In response to the order of trespassing, I visited with the BIA Superintendent Sheila White Mountain and her assistant Dwight on February 23, 2017.  I gave her a letter of response and concerns to the order delivered by BIA Police. She told me to rewrite it and put three items in the letter:
1. This was an appeal.
2. We had a tribal resolution to start and support the Sacred Stone camp, and
3. We were developing a cultural camp.

I returned home and rewrote the appeal and turned it in the same day. The concern that they were told by the Chairman of the Standing Rock Sioux Tribe was that we did not have tribal permission to start the camp. I informed them that the Standing Rock Sioux Tribe passed a resolution to support the camp on June 8, 2016. The BIA told me to write about what I was doing in developing the cultural camp. When I turned in the paper they said they had ten days to respond to the letter I submitted.

We did our best to follow the police orders by getting the camp moved and most importantly keep people safe. We stated that it is hard to move in the middle of winter.  We were told that if we were actively moving they would not come in to raid or attack the people.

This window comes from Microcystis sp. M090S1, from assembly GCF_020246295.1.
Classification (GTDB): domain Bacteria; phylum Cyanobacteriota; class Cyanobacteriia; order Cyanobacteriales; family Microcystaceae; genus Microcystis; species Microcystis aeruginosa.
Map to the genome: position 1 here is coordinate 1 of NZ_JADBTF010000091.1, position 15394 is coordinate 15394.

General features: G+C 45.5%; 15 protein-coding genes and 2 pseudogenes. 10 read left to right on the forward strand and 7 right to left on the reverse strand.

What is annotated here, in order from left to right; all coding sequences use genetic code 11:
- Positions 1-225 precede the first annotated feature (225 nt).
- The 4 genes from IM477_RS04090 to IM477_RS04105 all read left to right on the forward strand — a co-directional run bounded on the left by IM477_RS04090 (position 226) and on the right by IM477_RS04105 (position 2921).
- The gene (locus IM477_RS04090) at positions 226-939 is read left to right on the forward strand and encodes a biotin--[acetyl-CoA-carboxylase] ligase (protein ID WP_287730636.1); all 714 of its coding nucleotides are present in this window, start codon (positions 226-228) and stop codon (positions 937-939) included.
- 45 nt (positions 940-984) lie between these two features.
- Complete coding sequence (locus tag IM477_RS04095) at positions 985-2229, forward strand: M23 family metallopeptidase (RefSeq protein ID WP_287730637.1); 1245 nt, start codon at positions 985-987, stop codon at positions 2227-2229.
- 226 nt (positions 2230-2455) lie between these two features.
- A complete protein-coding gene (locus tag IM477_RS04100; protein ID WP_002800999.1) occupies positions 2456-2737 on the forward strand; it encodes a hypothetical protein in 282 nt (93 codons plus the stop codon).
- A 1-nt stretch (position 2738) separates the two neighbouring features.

Things changed and we were not sure why because we were following the orders of the BIA Police. Next, they put up what they called a soft blockade by orders, we were told, from the Chairman of the Standing Rock Sioux Tribe. The police were not allowing the water protectors to bring in supplies, food or water to the camp. The Chairman told me face to face he was going to allow no supplies into the camps to force people to leave due to lack of basic human needs such as food and water. We talked them into allowing 25 gallons of water for 100 people in a day, because we had children and elders in the camps.

While we waited for the response from the BIA to our appeal, the police moved in. Everyone was working to get out the supplies and their property with no sleep for more than 48 hours, working in shifts to get things moved in all the mud and everything frozen to the ground and so much to move. We were notified that the police would be moving to a hard blockade at noon the next day. Instead, the hard blockade went in to effect at 10 am, 2 hours before the deadline, despite the Water Protectors fulfilling the mandate to keep moving. Many people thought they could get one more trip before they refused to let them back in, so they left their clothes for the last load because they were helping others. We have people who could not get their personal items and had to leave with the clothes on their backs.  However, we still have 100% of our compassion for the planet and all forms of life living here. Our family is still strong, supportive and will continue to stand in prayer.

The Sacred Stone community is still focused on the mission of building a green culture camp for the youth of Mother Earth. We stand for the Water, the Land and all future generations.  It is our pleasure to witness the growth and expansion of this world-wide movement as the spirit of Sacred Stone spreads across the planet through the hearts and hands of the Water Protectors.